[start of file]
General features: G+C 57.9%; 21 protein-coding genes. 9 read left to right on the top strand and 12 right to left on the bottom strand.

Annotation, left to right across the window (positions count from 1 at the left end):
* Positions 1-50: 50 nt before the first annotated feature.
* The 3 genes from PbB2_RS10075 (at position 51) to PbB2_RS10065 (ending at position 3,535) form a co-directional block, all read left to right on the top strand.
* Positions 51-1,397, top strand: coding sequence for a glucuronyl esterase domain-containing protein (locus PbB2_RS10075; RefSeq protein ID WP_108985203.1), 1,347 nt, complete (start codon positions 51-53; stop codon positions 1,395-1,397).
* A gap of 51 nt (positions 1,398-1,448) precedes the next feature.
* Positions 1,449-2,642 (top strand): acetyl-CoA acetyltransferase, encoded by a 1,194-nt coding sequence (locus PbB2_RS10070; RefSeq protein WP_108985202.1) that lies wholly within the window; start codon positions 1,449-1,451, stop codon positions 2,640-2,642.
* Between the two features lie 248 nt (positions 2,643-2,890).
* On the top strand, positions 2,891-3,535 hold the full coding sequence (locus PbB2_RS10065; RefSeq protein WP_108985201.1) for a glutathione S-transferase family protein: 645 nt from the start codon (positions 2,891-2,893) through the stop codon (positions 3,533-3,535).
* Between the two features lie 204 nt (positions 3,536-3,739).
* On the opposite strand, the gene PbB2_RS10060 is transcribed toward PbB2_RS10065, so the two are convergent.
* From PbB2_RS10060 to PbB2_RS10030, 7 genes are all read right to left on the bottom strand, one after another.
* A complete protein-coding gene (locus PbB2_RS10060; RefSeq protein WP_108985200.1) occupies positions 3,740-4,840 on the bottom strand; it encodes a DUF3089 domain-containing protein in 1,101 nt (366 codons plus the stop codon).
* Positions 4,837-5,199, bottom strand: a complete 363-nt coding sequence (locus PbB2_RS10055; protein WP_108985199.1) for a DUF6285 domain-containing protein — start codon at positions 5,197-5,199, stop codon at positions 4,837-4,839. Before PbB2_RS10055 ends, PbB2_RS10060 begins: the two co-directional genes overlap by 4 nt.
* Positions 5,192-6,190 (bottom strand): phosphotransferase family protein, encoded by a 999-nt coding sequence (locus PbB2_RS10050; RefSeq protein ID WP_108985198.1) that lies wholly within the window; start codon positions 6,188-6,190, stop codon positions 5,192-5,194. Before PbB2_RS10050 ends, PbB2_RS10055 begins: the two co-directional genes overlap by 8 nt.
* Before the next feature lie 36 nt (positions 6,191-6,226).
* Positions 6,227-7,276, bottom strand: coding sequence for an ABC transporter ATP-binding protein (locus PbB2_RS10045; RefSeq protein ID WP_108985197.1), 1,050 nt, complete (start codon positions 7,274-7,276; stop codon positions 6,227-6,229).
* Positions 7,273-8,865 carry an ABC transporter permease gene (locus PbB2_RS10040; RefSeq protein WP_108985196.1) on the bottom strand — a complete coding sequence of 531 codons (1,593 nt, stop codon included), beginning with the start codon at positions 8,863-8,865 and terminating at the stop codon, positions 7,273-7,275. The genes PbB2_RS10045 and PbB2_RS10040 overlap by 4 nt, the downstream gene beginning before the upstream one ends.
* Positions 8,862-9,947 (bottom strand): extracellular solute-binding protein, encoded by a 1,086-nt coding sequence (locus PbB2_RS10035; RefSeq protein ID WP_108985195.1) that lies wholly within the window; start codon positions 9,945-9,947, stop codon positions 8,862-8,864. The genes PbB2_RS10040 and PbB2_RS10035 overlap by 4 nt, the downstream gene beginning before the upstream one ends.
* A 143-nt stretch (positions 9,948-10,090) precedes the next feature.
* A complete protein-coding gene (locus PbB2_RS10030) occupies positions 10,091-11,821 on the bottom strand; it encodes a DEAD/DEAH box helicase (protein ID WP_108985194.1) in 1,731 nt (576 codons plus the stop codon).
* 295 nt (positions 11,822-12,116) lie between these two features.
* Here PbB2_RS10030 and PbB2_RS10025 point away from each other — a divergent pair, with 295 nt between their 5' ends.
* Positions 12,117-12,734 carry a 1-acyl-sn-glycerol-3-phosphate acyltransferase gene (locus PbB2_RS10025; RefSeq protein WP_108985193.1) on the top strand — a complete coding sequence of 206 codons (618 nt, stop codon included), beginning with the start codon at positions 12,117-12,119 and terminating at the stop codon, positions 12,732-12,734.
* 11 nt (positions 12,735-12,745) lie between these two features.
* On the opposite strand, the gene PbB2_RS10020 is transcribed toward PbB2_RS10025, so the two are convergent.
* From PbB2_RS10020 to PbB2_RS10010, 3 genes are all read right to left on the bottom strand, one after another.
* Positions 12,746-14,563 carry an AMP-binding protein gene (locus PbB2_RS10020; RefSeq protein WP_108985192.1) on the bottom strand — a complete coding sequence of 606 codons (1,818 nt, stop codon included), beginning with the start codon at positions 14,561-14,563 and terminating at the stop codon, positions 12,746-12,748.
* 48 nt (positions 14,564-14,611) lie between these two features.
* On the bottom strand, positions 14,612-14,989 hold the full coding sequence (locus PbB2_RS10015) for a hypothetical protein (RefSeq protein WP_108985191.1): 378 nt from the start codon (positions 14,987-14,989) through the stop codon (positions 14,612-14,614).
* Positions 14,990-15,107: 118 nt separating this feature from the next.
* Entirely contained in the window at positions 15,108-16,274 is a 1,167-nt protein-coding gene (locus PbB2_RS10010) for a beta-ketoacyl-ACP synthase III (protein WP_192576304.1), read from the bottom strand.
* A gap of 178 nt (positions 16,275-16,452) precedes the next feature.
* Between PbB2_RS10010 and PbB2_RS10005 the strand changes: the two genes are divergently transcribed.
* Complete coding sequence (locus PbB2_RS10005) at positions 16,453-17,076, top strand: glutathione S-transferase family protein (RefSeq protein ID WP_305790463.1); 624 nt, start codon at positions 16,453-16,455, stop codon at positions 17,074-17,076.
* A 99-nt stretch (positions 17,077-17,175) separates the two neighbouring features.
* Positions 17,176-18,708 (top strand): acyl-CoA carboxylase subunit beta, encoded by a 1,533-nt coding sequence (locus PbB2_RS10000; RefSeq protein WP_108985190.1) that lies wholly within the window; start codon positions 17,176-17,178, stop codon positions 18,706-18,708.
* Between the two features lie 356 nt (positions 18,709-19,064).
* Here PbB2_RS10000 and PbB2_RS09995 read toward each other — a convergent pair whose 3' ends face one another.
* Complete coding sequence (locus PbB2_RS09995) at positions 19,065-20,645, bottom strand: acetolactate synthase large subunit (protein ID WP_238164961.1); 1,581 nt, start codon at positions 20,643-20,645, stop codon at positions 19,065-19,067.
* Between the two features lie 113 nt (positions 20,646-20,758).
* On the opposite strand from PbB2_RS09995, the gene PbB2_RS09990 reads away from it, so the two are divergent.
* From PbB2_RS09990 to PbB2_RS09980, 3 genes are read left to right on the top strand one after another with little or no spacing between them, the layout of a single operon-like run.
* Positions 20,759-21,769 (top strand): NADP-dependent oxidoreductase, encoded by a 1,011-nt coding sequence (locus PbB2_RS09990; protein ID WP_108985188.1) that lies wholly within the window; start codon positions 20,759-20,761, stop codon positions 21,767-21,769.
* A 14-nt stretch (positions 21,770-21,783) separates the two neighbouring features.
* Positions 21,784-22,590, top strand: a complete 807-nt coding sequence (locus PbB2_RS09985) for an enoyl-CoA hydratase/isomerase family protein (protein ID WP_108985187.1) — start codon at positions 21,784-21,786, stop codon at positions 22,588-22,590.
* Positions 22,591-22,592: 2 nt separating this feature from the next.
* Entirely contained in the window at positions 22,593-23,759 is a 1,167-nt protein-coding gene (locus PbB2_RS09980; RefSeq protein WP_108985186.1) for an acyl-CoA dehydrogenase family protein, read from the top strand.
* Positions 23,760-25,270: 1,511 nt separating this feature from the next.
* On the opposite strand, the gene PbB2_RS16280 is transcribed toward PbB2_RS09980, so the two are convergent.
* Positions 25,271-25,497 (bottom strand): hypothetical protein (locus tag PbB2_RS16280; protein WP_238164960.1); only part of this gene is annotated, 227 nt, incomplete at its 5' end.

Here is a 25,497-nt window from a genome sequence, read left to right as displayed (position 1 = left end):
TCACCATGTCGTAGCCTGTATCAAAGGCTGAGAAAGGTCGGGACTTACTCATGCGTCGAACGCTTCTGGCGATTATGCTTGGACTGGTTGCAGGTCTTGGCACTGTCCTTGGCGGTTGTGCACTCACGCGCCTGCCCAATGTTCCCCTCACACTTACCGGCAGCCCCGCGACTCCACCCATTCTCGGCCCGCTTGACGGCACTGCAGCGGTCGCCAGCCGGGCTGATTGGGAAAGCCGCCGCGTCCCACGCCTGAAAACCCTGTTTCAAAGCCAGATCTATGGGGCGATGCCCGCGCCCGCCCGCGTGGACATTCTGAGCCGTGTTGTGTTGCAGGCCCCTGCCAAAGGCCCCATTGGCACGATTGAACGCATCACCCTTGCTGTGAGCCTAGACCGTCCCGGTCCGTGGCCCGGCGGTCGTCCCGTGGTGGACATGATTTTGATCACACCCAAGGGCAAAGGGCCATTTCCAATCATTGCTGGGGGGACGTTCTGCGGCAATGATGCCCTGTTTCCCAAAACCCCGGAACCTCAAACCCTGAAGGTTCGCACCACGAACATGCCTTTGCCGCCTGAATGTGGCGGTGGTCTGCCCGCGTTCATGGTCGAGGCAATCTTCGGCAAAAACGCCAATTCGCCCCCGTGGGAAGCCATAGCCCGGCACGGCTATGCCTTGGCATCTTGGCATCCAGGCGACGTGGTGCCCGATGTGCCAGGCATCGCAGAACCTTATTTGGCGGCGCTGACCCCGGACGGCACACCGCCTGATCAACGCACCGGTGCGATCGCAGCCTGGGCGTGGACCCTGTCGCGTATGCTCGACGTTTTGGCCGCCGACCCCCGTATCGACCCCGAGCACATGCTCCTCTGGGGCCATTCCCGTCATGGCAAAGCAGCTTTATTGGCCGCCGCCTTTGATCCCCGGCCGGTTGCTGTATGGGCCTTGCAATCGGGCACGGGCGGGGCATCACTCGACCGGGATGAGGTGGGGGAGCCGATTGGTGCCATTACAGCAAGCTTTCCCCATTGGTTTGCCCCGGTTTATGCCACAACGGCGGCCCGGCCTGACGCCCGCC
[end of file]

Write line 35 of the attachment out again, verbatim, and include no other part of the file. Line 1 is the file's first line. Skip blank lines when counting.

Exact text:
* Complete coding sequence (locus PbB2_RS10005) at positions 16,453-17,076, top strand: glutathione S-transferase family protein (RefSeq protein ID WP_305790463.1); 624 nt, start codon at positions 16,453-16,455, stop codon at positions 17,074-17,076.